What Your Traditional Marketing Education Didn’t Teach You About Marketing Today

In the past, most marketing interview questions were based on a person’s understanding of marketing concepts like “The 4 Ps” and how they could use that information to answer questions about real-life situations.

If you were a marketing student, you probably took classes on topics like branding, marketing strategy, public relations, and advertising. These topics are interesting and cover the history and importance of modern marketing. But (isn’t there always a but?) …

The successful marketer of today does not have to resemble either Don Draper or Donny Deutsch. Why is this happening? Most classically trained marketers lack some skills that are now required in the marketing world. In this post, we’ll explore how marketing has changed and what needs to be included in traditional marketing curriculums. We are announcing our new Inbound Certification program to help marketers and aspiring marketers alike bridge gaps in marketing education.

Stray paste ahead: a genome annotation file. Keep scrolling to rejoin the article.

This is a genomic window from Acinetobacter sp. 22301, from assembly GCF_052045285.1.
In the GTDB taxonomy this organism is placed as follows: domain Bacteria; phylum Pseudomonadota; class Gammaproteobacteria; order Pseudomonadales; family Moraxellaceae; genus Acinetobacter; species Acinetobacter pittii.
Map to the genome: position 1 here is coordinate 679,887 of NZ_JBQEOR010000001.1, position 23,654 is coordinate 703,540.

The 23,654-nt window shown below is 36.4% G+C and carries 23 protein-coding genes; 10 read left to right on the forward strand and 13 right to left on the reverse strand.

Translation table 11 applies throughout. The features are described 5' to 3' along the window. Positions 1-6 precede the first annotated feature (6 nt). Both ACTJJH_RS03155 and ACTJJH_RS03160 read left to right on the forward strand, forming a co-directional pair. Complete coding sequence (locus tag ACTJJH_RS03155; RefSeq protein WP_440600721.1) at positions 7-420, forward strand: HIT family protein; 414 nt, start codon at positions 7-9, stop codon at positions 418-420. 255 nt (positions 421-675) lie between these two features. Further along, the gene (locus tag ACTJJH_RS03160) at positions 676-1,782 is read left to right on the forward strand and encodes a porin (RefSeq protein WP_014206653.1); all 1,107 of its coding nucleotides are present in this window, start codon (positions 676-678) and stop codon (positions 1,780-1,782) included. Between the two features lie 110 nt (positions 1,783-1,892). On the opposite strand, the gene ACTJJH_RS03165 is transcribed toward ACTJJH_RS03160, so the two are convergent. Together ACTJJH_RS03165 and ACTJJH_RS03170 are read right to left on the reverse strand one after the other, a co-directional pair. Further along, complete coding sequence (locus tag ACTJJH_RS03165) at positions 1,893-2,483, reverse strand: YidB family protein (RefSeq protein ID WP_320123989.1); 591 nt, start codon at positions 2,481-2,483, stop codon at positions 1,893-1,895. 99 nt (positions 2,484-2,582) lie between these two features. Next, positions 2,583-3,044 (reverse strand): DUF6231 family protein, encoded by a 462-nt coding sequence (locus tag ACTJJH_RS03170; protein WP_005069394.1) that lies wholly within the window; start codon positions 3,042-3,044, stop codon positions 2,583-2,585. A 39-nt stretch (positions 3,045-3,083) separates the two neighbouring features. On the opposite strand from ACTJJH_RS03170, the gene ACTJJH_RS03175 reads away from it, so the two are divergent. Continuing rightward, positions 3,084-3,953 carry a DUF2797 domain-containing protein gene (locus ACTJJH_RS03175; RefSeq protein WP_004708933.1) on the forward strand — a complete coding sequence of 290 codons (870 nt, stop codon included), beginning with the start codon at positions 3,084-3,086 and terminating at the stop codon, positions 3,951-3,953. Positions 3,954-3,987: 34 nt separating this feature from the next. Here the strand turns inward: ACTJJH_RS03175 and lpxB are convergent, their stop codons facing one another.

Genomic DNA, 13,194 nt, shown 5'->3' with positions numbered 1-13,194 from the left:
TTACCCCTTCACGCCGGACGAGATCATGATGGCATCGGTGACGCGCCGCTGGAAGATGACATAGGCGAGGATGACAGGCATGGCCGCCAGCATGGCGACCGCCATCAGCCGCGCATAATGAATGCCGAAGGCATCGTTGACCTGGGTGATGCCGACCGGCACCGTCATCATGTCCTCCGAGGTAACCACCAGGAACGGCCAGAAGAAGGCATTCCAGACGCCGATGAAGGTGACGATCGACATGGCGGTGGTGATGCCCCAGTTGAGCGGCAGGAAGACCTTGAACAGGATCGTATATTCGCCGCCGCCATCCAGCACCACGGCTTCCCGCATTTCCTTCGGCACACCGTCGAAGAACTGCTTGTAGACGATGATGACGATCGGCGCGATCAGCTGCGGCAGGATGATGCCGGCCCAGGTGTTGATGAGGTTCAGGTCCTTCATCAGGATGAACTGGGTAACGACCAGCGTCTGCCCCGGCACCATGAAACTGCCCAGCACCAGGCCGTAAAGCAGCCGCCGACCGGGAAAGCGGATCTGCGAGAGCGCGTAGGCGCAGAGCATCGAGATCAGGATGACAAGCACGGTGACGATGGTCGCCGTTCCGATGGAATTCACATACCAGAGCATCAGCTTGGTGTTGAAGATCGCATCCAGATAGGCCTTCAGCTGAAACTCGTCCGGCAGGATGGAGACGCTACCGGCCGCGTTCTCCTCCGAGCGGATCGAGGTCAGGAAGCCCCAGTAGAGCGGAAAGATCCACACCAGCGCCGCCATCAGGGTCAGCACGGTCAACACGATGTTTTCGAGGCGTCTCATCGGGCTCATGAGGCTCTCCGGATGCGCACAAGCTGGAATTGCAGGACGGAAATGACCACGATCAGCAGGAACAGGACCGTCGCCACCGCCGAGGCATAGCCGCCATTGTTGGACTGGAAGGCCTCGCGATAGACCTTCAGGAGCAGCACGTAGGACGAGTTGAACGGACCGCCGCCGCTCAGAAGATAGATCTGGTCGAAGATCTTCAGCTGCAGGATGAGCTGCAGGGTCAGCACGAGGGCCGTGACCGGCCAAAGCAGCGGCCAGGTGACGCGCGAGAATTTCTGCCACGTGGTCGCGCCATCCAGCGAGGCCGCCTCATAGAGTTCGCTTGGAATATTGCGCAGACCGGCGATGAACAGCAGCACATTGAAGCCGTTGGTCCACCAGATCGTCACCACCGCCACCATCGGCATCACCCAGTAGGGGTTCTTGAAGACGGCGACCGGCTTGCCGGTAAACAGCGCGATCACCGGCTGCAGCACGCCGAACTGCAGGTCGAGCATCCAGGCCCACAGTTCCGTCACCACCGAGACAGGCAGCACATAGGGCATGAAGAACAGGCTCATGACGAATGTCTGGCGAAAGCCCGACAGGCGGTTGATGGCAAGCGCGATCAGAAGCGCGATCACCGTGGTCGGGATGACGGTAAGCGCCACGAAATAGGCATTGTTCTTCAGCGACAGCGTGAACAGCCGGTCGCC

Smile and Dial for Media Coverage

In other words, Oscar Wilde suggests that it is better to be talked about than not talked about at all. This is something that public relations professionals strive for, which is to get people to talk positively about a brand, company, or product. The goal of public relations has not changed, but the methods used, the media used, and the style of communication have all changed.

Public Relations 101 used to be all about the art and science of press releases and effective pitch emails, but now it’s so much more. Marketers were taught that using many vague words in headlines, such as “unique,” “first ever,” and “launch,” would make reporters want to tell their story in a positive way. They would use press releases, pitch documents, and phone calls to achieve this goal. PR pros were taught that it is better to tailor the release to a few people rather than many. The press releases and pitches were made specifically for the people who would be reading them (assignment editors, producers, and reporters) instead of a larger group of people who could benefit from the news.

PR professionals hold a lot of power because if journalists want to talk to customers, executives, or analysts, the PR professionals are responsible for setting up that interaction. Marketing education needs to focus on how to make the most of these opportunities. Because of this, marketing education developed methods to help PR professionals determine which events would be most beneficial for their executive team to attend based on the audience, as well as pick an appropriate venue, message, and invite list. Marketers are taught to be focused on what is happening inside a business, and journalists rely on them.

Got a Story? Share It With the Many, Not the Few